Bal Harbour Shops sues assistant mayor and village, gets vote on expansion plans deferred
Bal Harbor Shops’ contentious battle with the village and its assistant mayor just got much more heated — and litigious — as the luxury shopping center seeks approval to expand.
Bal Harbour Shops sued Assistant Mayor Patricia Cohen and the village of Bal Harbour in Miami-Dade Circuit Court on Tuesday, alleging that Cohen violated the county’s conflict of interest and code of ethics rules that apply to municipalities’ elected officials, by failing to disclose her bias and conflict of interest and failing to recuse herself from voting on Bal Harbour Shops’ application for its proposed expansion.
The move came just before the village was set to vote on the shopping center’s revised plans for expansion at a Village Council meeting Tuesday night. Bal Harbour Shops’ attorney John Shubin sent a letter on Tuesday requesting a deferral of that vote if Cohen did not plan to recuse herself. The deferral was granted at the evening meeting, a Bal Harbour Shops spokesperson told The Real Deal.
According to the lawsuit, Cohen maintains a personal and business relationship with the Soffer family, who own Bal Harbour Shops’ competitor Aventura Mall, and who have close ties to the developer of Miami’s Design District, an emerging competitor, as well. Jackie Soffer, who oversees the retail, hospitality and office divisions of her family’s Turnberry Associates, is married to Dacra President and CEO Craig Robins, who is spearheading the Design District’s transformation into a luxury shopping destination.
The suit further alleges that Cohen has a relationship with Brooke Soffer, Jackie Soffer’s sister, and visited her home and Robins’ office in February. “Cohen is more than just close friends with Brooke Soffer,” the suit alleges. “Cohen has been provided with special privileges and receives discounts at a clothing boutique owned by Brooke Soffer at Aventura Mall, gifts that should have been disclosed …. and Cohen provides landscaping services to Brooke Soffer, which may extend to landscaping work in connection with properties located at the Fontainebleau Hotel and Aventura Mall.”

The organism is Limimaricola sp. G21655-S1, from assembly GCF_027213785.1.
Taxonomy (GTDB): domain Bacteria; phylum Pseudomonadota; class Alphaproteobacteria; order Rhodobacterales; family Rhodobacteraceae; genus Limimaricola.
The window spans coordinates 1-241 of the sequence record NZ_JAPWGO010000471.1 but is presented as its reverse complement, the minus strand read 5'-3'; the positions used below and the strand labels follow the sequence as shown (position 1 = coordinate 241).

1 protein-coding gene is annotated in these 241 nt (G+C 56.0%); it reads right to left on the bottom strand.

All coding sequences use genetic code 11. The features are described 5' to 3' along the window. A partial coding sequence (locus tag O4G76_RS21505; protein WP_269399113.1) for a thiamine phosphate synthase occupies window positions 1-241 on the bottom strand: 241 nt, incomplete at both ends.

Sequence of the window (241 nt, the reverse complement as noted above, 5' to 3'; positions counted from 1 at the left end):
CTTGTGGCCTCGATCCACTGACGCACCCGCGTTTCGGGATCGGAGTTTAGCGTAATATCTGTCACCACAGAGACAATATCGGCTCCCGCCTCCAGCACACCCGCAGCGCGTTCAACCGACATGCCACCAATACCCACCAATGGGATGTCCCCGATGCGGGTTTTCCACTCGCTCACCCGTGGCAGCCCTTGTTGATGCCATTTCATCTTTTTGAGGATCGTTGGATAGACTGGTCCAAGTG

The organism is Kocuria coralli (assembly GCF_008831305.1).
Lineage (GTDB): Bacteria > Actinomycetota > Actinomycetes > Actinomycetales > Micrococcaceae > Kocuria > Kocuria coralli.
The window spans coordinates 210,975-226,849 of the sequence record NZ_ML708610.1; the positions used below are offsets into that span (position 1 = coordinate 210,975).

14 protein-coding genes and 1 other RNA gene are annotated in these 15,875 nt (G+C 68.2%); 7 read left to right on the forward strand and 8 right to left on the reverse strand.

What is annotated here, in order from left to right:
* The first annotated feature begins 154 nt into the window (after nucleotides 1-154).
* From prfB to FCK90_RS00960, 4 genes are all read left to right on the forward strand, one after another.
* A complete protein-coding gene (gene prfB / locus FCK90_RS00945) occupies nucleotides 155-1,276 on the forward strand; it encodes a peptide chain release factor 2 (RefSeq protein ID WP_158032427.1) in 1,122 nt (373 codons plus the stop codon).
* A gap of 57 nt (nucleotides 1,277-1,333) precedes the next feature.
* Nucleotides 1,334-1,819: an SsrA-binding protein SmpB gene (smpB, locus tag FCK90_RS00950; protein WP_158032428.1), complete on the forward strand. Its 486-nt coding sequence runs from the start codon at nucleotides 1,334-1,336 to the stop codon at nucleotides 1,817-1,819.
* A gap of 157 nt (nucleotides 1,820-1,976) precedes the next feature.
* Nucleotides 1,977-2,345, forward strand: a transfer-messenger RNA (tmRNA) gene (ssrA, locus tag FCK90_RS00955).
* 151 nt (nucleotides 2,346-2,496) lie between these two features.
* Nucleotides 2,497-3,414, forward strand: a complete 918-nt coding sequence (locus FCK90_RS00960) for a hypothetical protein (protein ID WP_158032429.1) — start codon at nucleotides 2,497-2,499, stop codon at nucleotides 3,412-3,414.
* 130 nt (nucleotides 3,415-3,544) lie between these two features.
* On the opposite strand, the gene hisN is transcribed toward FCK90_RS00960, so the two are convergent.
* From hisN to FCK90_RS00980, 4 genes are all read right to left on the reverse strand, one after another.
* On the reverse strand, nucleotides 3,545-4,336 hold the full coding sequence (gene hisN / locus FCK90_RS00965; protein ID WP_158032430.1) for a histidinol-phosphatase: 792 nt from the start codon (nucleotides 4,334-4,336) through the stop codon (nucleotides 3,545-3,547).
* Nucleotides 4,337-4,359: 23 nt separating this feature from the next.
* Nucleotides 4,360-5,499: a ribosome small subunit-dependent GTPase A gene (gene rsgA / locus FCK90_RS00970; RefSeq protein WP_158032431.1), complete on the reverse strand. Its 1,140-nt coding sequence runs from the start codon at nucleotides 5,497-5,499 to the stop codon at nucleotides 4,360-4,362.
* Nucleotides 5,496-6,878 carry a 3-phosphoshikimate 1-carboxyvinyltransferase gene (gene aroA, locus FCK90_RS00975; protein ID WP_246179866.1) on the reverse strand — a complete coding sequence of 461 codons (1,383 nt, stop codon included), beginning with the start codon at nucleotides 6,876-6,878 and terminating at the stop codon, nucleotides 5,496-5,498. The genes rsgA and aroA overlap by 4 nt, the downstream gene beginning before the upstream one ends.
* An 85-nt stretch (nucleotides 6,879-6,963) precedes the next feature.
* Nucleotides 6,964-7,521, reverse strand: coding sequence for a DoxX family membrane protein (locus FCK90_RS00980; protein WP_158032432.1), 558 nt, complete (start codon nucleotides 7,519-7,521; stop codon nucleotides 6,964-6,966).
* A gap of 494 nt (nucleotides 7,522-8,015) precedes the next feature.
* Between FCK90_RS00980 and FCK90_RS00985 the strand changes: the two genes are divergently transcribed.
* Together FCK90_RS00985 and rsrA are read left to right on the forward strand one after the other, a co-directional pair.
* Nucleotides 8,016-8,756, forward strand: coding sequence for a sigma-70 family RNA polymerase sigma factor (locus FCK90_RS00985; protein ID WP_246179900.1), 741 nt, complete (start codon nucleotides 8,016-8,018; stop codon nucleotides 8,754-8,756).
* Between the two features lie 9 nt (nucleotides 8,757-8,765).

“These are serious allegations which we do not take lightly,” Shubin told TRD. “We believe in good faith that Patricia Cohen has a business interest with entities that would be affected by Bal Harbour Shops’ application and therefore she should recuse herself. We look forward to pursuing and establishing these allegations in court.”
According to the suit, under the County Code of Ethics Ordinance, Cohen’s relationship with anyone or any entity that would be affected by any action of the Village Council results in a conflict of interest and would automatically disqualify Cohen from voting and also invalidates any of her votes in connection with the proposed expansion of Bal Harbour Shops.
The suit asks the court to prohibit Cohen, who has opposed Bal Harbour Shops’ expansion, from voting on any future items related to it. It also asks the court to rule that she violated the open meeting rules of Florida, while Bal Harbour Shops’ application was before the village at a public hearing on April 13. “Cohen and Mayor Martin Packer communicated with another about the merits of the application through both whispers and notes,” rendering void their votes, the lawsuit alleges.
Cohen could not be immediately be reached for comment late Tuesday.
Bal Harbour Shops revamped its $400 million expansion plan in May with a different configuration that does not include the Village Hall site, after the luxury shopping center’s owners failed to win village approval for their original proposal on April 13. The village council deadlocked 2-2 on the sale of the Village Hall site which was part of Bal Harbour Shop’s original plan, first proposed several years ago.
The latest design has at least 50,000 square feet of less space, eliminating the addition of about 10 to 20 luxury boutiques, Matthew Whitman Lazenby, president and CEO of Whitman Family Development, which owns and operates Bal Harbour Shops, told TRD in May.
The new expansion plans still include the first Barneys New York flagship store in the Southeastern United States, significant upgrades to longtime anchor tenants Neiman Marcus and Saks Fifth Avenue, and new luxury boutiques and restaurants for the 51-year-old upscale shopping center, Lazenby said. Bernard Zyscovich of Zyscovich Architects is the lead designer on the project.
But it is now designed to be built entirely on land already owned by the Bal Harbour Shops, including the site of the former Church by the Sea, purchased for $30 million by Whitman Family Development in February.
The most recent suit is not the first the shopping center has filed against Cohen and the village. In March, Bal Harbour Shops filed suit against them, alleging Cohen was violating Florida’s public records law because she had failed to turn over text and email messages on her personal electronic devices in which she may have negatively discussed the luxury mall’s expansion plans.
Turnberry general counsel Jonathan Kurry told TRD at that time that Bal Harbour Shops’ demand for the assistant mayor’s personal emails and text messages would prove the accusations being made about Soffer and Cohen were “pure nonsense.”